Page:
Paul Bowtell, CFO at travel operator Tui Travel, has handed in his resignation after the company was forced to restate its 2009 financial results due to an IT error.

The glitches were found following a systems merger in 2007, and Bowtell will leave the company at the end of the year.

According to the Financial Times, the accounting error resulted from Tui using two separate IT systems after the merger of First Choice and Thomson, to form Tui Travel, in 2007.

Tui's retail division used one system to take customer bookings, and tour operators working for Tui used another. Although both systems registered the initial customer bookings, any changes made to the bookings later, such as discounts, were only registered by Tui’s retail division’s systems.

In December 2009, the company said it had made annual savings of £93 million through the merger, helped by IT integration and standardisation projects such as First Choice's move onto Thomson’s in-house reservation platform, TRACS.

However, Peter Long, chief executive of Tui Travel, said today: “It is now clear that at the time of merger there were weaknesses in the legacy systems we chose to use in the Tui UK business. Despite the fact that this situation had built up over a number of years, Paul is behaving honourably and I am disappointed that he will be leaving the group.

“I have specifically asked Paul to remain with the business to see through the full year audit and production of our preliminary results.”

Tui Travel said that an ongoing audit of its finances for the full year ended September 2010 had revealed £88 million in irrecoverable balances that now need to be written off.

This was in addition to the £29 million in legacy receivable balances that the company had had to write off in August. These receivable balances, which had accumulated over an extended period of time, had been reported by Tui Travel on 10 August 2010, as part of its unaudited results for the third quarter and nine months ended 30 June 2010. The company said that the balances were written off following the completion of the integration of IT systems in its UK mainstream business.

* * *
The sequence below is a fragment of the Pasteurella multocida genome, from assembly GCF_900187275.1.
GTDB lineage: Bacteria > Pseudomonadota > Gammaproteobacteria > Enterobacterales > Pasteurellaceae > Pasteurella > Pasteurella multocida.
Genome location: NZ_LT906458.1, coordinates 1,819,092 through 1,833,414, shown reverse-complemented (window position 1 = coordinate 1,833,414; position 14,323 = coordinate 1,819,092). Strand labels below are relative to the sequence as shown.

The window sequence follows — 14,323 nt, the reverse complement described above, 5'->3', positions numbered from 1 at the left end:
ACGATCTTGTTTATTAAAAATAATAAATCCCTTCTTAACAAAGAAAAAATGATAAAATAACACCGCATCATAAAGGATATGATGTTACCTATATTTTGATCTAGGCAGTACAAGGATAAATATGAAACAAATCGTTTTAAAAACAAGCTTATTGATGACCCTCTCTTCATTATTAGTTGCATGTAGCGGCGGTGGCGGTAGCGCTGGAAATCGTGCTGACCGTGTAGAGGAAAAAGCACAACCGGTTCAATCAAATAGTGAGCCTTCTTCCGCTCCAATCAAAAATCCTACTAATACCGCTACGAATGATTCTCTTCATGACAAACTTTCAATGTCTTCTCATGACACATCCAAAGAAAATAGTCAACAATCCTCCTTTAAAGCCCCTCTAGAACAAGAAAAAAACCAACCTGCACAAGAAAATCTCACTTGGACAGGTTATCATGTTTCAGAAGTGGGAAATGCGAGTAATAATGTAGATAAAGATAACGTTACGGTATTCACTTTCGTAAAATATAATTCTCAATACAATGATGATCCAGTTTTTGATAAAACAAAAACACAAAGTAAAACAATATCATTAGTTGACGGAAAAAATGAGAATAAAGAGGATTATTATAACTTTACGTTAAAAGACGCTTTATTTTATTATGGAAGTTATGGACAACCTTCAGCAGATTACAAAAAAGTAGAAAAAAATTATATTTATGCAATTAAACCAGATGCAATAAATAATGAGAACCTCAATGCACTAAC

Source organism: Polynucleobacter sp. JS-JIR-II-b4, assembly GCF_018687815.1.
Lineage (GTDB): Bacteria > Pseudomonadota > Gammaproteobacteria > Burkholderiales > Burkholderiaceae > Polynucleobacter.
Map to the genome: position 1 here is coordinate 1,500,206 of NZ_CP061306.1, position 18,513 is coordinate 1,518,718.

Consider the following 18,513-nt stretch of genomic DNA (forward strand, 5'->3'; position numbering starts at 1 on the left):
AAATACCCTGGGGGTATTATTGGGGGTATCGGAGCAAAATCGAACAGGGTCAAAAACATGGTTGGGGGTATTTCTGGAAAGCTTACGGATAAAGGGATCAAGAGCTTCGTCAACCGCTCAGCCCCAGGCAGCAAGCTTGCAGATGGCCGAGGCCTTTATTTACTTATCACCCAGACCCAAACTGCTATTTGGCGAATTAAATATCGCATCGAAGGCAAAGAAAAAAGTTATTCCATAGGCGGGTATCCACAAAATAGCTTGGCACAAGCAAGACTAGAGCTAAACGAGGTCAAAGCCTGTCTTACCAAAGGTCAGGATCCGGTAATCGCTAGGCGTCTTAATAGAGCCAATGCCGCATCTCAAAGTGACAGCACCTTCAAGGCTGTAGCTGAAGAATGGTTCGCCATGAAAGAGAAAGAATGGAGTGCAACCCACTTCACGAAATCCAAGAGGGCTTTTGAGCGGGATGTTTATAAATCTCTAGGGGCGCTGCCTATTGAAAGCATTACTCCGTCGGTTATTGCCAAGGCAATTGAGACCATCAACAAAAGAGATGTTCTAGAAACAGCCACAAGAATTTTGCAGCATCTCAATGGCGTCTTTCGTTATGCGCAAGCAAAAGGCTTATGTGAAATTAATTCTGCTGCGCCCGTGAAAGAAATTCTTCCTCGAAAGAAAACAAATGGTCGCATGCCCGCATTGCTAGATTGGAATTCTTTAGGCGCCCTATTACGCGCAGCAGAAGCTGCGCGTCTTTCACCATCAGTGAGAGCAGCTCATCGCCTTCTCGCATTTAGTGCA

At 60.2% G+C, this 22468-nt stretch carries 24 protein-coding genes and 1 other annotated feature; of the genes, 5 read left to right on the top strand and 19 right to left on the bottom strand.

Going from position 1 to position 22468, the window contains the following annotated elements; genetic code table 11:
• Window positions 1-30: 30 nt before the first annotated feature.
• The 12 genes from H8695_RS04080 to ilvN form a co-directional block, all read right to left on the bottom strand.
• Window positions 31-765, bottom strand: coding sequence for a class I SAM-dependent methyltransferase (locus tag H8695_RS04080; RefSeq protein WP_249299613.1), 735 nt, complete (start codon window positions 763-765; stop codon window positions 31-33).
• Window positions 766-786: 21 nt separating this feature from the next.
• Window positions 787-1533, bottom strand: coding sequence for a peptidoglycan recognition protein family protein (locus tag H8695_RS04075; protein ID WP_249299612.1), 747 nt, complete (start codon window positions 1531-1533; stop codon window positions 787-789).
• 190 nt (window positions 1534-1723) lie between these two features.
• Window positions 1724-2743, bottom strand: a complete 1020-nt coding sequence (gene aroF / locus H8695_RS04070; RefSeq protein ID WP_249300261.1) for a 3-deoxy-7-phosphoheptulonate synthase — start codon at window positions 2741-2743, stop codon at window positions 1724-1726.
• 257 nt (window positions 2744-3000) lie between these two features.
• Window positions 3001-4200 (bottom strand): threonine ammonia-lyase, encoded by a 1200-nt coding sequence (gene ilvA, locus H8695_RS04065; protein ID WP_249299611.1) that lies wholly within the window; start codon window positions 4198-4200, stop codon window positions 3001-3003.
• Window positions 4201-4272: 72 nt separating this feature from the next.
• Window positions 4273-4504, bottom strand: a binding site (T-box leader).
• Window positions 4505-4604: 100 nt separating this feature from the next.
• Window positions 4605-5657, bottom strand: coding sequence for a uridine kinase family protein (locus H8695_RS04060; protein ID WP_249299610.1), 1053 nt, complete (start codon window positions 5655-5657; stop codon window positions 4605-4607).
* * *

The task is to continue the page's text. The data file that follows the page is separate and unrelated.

“These [the total £117 million in irrecoverable balances] have arisen as a result of failures to reconcile balances adequately in legacy systems in the retail and tour operator businesses in TUI UK,” the company said in a statement.

“As a result, TUI Travel now believes it is appropriate to restate its results for the year ended 30 September 2009.”

The travel company has been forced to make a number of adjustments to its financial results for the year ended 30 September 2009, which it said are “non-cash in nature and have no impact on the company’s cash and net debt position”.

Changes include a reduction of £42 million in underlying operating profit for TUI UK, bringing the figure down from £443 million to £401 million, and a reduction in the earnings per share from 23.8p to 21p. The company also had to reduce its opening reserve funds as at 1 October 2008 by £70 million, from £2,286 million to £2,216 million.

TUI Travel said that it had carried a “full and detailed” review of its systems and processes as part of the year-end closing process, and claims to be “satisfied” that the problems in its systems have been rectified.

The company also said that TUI UK now has a new finance director, Colin McKinlay, who joined on 1 October 2010. He was previously finance director at home emergency business Homeserve.

In May, TUI said it had entered into a strategic venture in Canada with Sunwing and that TUI IT operations, which are led by CIO Jim Mann, were set to be the main area of cost savings in the venture.

In its interim results statement TUI said it had spotted back office functions between the two operations that can be consolidated at head and regional offices, and that it expected to generate a profit “of at least £6 million” as a result.